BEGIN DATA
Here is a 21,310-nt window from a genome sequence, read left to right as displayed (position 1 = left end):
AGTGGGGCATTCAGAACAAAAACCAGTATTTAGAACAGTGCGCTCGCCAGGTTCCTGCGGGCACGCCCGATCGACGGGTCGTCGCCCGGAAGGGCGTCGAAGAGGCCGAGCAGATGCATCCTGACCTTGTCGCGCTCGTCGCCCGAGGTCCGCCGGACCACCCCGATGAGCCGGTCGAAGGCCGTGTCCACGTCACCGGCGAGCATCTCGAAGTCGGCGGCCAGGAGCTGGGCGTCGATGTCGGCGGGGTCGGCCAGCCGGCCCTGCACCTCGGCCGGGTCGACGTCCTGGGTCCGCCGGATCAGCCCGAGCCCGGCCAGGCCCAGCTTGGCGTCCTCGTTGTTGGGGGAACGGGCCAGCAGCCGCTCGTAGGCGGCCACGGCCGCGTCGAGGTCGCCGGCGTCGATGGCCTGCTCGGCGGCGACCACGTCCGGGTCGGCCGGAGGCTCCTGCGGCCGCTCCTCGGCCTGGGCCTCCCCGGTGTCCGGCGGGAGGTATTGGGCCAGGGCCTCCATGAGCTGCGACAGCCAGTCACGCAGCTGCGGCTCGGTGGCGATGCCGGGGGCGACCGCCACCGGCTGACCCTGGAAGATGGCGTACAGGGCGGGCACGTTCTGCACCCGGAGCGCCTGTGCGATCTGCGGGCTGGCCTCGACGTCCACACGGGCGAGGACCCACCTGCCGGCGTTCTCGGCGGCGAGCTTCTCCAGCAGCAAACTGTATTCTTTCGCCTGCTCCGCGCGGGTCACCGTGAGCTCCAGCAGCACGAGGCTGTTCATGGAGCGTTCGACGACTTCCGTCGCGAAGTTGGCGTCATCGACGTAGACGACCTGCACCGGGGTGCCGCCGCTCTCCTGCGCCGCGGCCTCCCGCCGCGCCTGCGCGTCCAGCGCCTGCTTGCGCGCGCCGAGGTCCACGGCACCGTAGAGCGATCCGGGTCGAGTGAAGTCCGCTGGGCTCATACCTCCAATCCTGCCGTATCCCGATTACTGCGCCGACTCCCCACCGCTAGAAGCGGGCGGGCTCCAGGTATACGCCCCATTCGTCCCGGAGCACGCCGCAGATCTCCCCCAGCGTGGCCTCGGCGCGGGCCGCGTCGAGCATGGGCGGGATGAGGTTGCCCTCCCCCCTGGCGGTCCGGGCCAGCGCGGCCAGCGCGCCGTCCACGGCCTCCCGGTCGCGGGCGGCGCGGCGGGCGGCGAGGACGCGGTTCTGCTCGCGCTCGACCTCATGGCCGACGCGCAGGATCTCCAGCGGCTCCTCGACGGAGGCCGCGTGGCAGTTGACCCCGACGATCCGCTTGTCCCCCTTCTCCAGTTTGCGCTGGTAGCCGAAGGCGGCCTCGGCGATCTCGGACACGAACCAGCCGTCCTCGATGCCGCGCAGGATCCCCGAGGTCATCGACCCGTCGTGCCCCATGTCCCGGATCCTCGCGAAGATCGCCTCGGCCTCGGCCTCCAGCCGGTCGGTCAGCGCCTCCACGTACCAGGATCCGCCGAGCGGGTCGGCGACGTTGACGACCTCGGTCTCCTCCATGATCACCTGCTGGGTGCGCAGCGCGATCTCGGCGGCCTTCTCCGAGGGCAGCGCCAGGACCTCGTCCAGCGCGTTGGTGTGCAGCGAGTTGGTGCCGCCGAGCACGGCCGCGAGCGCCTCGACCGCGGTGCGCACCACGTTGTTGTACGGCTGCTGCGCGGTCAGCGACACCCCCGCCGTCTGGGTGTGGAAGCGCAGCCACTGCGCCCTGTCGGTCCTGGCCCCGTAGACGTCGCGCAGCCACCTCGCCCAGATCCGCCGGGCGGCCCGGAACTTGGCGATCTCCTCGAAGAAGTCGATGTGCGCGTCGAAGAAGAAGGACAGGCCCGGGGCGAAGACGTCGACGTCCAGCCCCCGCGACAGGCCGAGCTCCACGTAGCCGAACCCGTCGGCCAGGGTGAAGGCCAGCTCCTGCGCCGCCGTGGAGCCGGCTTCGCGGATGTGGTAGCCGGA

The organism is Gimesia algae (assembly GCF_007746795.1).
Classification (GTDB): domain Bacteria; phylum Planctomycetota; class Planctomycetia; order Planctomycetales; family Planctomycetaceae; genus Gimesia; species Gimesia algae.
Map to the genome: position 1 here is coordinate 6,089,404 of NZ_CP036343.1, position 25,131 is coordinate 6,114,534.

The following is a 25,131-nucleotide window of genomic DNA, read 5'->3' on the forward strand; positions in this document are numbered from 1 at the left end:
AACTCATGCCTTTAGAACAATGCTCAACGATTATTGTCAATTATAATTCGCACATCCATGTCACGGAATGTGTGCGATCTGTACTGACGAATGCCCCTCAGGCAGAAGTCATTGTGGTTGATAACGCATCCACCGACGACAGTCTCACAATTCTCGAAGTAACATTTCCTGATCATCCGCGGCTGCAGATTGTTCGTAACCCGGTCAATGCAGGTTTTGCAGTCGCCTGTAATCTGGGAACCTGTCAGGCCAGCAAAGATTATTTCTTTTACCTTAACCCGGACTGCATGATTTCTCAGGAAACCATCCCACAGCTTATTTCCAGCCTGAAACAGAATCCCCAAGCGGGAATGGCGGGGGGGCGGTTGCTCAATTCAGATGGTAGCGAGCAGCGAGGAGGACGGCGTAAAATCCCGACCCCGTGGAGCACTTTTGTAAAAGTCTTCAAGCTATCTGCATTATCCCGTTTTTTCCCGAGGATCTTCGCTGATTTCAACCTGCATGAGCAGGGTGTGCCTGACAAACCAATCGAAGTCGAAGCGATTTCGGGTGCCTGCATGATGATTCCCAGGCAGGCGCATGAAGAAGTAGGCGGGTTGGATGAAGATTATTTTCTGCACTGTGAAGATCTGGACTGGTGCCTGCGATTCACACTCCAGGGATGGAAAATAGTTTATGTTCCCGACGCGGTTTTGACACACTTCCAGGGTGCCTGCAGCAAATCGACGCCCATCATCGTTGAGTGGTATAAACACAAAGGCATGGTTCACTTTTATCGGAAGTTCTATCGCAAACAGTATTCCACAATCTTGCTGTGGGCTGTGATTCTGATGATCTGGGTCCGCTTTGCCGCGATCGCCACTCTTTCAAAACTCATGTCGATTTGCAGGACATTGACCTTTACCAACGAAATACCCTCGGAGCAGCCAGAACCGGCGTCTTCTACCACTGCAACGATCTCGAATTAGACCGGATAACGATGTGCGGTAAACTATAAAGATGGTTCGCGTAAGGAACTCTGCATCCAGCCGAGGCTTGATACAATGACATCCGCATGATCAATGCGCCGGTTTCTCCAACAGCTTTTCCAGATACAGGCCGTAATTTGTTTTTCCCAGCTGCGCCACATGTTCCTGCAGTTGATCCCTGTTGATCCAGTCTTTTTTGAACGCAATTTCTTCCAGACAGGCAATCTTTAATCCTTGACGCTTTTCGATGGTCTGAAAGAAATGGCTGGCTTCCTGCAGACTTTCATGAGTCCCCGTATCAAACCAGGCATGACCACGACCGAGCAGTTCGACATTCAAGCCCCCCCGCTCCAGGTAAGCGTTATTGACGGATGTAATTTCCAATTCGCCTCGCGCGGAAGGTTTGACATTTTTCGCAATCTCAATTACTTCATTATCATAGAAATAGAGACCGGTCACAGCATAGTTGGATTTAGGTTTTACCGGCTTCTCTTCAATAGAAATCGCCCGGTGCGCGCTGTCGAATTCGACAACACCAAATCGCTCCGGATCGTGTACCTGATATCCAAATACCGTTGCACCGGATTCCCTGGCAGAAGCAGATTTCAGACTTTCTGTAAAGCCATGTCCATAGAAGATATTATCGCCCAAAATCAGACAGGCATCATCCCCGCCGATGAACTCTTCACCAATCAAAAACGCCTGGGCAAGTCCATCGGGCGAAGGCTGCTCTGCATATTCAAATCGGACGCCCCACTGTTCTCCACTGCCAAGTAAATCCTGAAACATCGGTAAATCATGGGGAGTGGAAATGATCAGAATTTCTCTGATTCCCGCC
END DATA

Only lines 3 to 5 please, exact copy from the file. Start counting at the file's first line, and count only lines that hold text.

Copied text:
The organism is Gimesia algae (assembly GCF_007746795.1).
Classification (GTDB): domain Bacteria; phylum Planctomycetota; class Planctomycetia; order Planctomycetales; family Planctomycetaceae; genus Gimesia; species Gimesia algae.
Map to the genome: position 1 here is coordinate 6,089,404 of NZ_CP036343.1, position 25,131 is coordinate 6,114,534.